Everyone's hungry this morning.
I'm out early looking for late chanterelles - the tubiform kind with black tops and yellow stems. They have no English common name; I call them yellow-legs, the Finns call them suppilovahvero. Cantharellus tubaeformis. It's been wet lately and not too cold - good conditions and the right time and place: the woods.
Overnight, though, everything has turned to silver. Frost reaches right up into the trees. Frosted spider webs cross the paths. There are frozen deer slots at the wood edge, hard set and clear.
A red squirrel, actually a ruddy brown, stirs herself from a reverie of cold as I walk by; acorns are frozen to the ground where they fell. We regard each other solemnly, as folk who realise that autumn is over. The last aspen leaves are tumbling too, early sun touching the tops of the trees and releasing the stems from the grip of frost.
My old friend, the fox, kettu, hears me coming crackling leaves underfoot and makes his near invisible, silent russet way off along the path through falling buttery aspen leaves and frosted brown oak leaves.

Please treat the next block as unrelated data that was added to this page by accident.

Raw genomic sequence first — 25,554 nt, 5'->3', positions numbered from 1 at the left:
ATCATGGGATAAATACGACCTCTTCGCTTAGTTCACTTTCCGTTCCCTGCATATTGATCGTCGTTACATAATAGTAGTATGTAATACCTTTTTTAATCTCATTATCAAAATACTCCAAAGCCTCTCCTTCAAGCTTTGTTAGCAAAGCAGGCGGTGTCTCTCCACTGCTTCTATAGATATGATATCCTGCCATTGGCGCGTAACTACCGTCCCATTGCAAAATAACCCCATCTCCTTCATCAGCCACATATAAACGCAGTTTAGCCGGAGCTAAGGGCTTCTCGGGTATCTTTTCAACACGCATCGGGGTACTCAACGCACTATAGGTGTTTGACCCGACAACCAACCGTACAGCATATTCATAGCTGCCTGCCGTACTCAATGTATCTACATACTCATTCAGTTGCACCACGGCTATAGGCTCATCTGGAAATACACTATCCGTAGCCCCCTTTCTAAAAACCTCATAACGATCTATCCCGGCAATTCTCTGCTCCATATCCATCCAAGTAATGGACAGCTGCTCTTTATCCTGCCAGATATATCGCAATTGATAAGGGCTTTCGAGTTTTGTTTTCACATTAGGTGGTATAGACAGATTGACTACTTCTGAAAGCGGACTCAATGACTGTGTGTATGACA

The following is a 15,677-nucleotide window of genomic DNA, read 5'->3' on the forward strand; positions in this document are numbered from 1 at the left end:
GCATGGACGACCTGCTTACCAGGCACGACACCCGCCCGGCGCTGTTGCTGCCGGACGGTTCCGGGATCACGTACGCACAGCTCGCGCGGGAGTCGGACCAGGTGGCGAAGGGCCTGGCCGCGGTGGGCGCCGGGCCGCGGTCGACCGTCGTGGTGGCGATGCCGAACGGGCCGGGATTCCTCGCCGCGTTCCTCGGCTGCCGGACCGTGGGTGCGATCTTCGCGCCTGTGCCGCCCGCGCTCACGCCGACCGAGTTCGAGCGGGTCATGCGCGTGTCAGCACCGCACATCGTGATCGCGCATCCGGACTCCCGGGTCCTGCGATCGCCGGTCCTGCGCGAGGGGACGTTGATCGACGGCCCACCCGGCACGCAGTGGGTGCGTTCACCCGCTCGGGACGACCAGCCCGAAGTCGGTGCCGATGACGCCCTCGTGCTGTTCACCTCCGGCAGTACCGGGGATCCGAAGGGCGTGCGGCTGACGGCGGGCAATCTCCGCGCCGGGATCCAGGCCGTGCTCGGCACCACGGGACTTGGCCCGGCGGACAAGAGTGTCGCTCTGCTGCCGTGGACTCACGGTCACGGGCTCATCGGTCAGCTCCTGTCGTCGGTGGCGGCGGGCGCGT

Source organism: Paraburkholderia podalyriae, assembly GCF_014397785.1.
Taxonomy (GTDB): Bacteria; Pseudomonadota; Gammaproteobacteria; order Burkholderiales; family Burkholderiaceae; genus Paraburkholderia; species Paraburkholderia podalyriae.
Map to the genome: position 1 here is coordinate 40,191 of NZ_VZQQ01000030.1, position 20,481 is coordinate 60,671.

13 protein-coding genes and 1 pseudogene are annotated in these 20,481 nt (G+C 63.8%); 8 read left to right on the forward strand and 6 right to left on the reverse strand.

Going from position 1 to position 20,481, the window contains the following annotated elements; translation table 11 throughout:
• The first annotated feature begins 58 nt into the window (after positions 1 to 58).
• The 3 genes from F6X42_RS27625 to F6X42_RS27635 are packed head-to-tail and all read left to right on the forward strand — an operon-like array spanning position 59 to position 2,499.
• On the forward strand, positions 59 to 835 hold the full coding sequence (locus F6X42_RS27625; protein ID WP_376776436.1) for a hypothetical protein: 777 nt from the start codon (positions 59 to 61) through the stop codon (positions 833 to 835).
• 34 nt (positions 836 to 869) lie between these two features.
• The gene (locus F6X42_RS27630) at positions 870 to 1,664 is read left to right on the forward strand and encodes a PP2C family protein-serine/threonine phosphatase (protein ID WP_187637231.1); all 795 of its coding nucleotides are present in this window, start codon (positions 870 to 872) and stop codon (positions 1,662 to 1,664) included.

Jays are beginning to flash about, pinkish and part blue-winged, singing a little. They sound like squirrels should sound like. But more are noticing me and scolding from one side, then echoed on the other.
The cold makes us all cranky. I've little hope of finding yellow-legs among all these falling yellow leaves, so being pragmatic will head back and have a breakfast egg without mushrooms. I have the choice; fox, jay and the others must forage all the harder.
And it'll get harder too. As I get back to Saari, Simo is using an old drill to make holes for snow poles in the frozen ground next the driveways . They look a little gay, a little odd - they are made from the tops of spruce trees with topmost branches still intact, needled thickly. Snow is on its way.